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Mona Hessing

1933 – 2001

Mona Hessing (1933-2001) weaver, was described as having made a 'very significant contribution from the late 1960s into the 1980s to the development of weaving as monumental public sculpture. She was instrumental in moving weaving from the perceived constraints of fine cloth made on a loom to the freedom, scope and scale of constructing three-dimensional hand-woven forms in a range of weaving and knotting techniques.' Hessing was born near Cessnock, NSW and studied at the National Art School in Sydney between 1951 and 1956. In 1962 she set herself up as a 'fibre artist'. A study trip to India in 1967 proved a decisive influence on her use of materials and 'off-loom' techniques.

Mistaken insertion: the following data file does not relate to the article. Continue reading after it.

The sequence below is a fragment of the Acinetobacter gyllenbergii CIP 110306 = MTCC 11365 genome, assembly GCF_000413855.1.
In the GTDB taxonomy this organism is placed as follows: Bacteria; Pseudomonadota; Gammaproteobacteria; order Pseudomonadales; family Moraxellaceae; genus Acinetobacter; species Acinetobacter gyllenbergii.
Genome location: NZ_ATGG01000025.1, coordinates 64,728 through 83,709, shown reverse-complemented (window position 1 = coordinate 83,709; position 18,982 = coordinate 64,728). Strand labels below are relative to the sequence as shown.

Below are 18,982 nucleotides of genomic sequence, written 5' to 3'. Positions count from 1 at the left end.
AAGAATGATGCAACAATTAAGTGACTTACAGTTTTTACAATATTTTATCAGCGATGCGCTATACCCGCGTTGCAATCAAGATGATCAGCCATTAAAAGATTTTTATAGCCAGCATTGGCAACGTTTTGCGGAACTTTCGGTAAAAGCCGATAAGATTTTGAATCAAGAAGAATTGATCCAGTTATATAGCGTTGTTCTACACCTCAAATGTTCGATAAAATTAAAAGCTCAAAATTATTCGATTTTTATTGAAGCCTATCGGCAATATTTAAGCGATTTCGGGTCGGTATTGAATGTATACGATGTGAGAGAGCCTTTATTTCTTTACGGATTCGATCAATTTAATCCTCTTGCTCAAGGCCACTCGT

The late 1960s and early 1970s were the peak of her public profile as a fibre artist. In 1973 she shared the exhibition Clay + Fibre, with ceramist Marea Gazzard at the National Gallery of Victoria; in the same year she was awarded a Churchill Fellowship. Her work was included in international exhibitions such as the Biennale of Contemporary Tapestry in Lausanne, Switzerland (1967, 1969), an International Design Exhibition in Stuttgart (1969), the first World Crafts Council exhibition, Toronto (1974) and numerous other exhibitions in Australia, New York, London and South-East Asia. Major commissions in Australia included works for the Wentworth Memorial Chapel, Vaucluse (1967), Goldstein Hall, University of NSW (1968), the Menzies Hotel, Sydney (1969), the Australian Embassy, Paris (1977), the Orange Civic Centre, NSW (1978), and the Masonic Centre, Sydney (1979). Her 21-metre wide Banner (1970), can still be seen in the Clancy auditorium, University of NSW.

Updated 2018